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Economic Terms

All   0-9   A B C D E F G H I J K L M N O P Q R S T U V W X Y Z

Degree of concentration

A measure of how much of a good or service is supplied by the largest suppliers in a market.


When the structure of an economy changes because activity shifts from the secondary to the tertiary sector.


The amount of a good or service consumers will buy at any given price over a certain period of time.

Below is a diagram to show the demand curve for a good in a specific goods market.



Demand curve

A curve (typically drawn as a straight line) which shows the amount of a good or service consumers would buy at any given price. The inverse relationship between the price and quantity demanded of a good or service is explained by the 'Law of Demand'.

Demand for substitute goods

When there is demand for a good that is cheaper but satisfies the same wants or needs as another good.

Demand movement

A demand curve movement is created when the price of a good or service, that the demand curve represents, changes. Because of the inverse relationship between the price and quantity demanded of a good, when the price of a good falls the quantity demanded rises, whilst in the case of a price rise the opposite occurs. This i all subject to the law of demand. If any non-price factor changes then this causes the demand curve to shift at every given price.


Demand pull inflation

An increase in the price level due to a positive shift in the aggregate demand curve i.e. prices rise as demand pulls the AD curve up the supply curve.

The increase in AD can arise from any positive changes in: consumption, investment, government spending or net exports.

Below is a set of diagrams to highlight the two different approaches to showing demand-pull inflation in an economy. The Keynesian AS curve provides a clearer path to evaluating the impact of demand curve shifts on the inflation rate. In the classical case, the inflation is created by an outward AD shift with no change in the SRAS curve assuming ceteris paribus.

However, when evaluating this type of inflation it is important to understand the main cause of the positive AD shift. This is because if the AD shift was caused by increased consumption brought on by higher consumer confidence, then it is likely to create an inflationary spiral, in which real output remains unchanged but the price level increases significantly. This is essentially an inflationary movement up the LRAS curve without any real gains for economic agents. However, if the AD curve shift was brought about through higher investment, this is likely to have strong productivity links to the economy (e.g. increase in rate of capital accumulation). As a result, it can create pressure for the LRAS curve to outwardly shift and the economy goes through a period of disinflationary growth. So it is important to consider what factor has driven the demand-pull inflation to evaluate its impact on the performance of the economy. 


Also the degree and extent of demand-pull inflation introduced in the economy from an AD shift depends crucially on the level of spare capacity in the economy. This Is because if an economy is at or close to full capacity, majority of the economic resources (e.g. factors of production) are in use. Therefore, any increase in demand creates pressure on an economy's existing endowment of resources to produce a higher level of output. It is this that creates the inflationary pressure for prices to rise as factors of production demand higher rewards for the increase in effort and work they have to put in to produce the extra output. This causes the economy to overheat and creates significant rises in prices.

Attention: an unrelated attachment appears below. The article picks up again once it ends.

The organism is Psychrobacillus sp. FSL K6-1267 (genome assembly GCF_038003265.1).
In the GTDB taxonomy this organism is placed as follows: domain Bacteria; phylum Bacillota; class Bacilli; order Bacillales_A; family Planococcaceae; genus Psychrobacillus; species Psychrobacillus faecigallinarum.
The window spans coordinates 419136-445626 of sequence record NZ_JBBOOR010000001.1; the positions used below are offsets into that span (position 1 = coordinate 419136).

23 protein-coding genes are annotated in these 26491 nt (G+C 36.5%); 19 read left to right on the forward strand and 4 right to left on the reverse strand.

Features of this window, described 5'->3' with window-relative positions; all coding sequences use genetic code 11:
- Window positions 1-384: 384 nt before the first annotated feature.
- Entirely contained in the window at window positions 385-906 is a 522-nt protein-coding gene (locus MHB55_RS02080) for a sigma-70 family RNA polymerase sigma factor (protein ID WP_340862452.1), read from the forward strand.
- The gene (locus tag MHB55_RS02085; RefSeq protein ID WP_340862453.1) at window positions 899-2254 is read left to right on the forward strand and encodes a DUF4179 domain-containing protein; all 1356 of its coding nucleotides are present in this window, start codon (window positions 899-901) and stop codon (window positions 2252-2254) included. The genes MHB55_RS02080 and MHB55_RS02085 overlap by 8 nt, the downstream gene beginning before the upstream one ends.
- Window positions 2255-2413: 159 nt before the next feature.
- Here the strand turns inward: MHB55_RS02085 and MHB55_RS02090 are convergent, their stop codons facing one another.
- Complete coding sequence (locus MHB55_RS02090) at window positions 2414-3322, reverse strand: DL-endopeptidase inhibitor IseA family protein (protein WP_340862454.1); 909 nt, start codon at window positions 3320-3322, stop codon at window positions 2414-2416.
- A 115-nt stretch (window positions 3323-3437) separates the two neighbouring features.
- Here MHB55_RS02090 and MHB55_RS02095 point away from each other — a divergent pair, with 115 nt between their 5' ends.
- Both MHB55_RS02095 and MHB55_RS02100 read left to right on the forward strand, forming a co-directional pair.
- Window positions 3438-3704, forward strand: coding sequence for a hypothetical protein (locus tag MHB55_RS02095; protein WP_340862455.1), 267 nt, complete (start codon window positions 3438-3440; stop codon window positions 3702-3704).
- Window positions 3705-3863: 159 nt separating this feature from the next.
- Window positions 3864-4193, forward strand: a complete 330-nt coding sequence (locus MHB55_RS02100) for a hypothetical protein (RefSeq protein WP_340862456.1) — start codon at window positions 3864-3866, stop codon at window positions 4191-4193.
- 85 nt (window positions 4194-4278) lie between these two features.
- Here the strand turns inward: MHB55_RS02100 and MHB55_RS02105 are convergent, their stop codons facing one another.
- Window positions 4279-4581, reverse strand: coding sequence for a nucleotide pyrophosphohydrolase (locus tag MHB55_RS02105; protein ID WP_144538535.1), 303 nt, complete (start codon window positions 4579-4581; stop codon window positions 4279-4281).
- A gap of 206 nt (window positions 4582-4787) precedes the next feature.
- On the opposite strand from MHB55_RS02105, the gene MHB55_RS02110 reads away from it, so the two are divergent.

However, when an economy has a significant level of spare capacity (significant amount of unemployed resources) an increase in demand and output does not put pressure on the existing set of resources currently employed, as firms can increase the amount of economic resources they employ in their production to fuel the higher output. This means the strain on the economy is lessened and the inflationary pressures are not as severe. This explains why the Bank of England closely monitor labour market data when making a decision on setting the base rate, in order to control inflationary pressures (e.g. the lower the unemployment rate, the greater the chance an increase in economic activity stokes inflation).

To illustrate the impact of spare capacity on inflationary pressures, it is best to use the Keynesian AS curve. 

Demand side fiscal policy

Changes in taxation or expenditure that are designed to influence (positive or negative) AD in the economy. 

There are two types of demand side fiscal policy:

  • Contractionary Fiscal Policy - shifs AD curve to AD2.
  • Expansionary Fiscal Policy - shifts AD curve to AD3.

Demand side shock

This a major economic event that leads to a shift (positive or negative) in the AD curve. The event is often sudden and unexpected e.g. credit crunch leading to a demand-side shock due to an almost immediate reduction in credit availability.


Occurs when a firm decides to sell off a part of its operations in order to focus on core products, remove any diseconomies of scale, meet new regulations or meet changes in demand. This highlights that buinesses do not always decide to grow.

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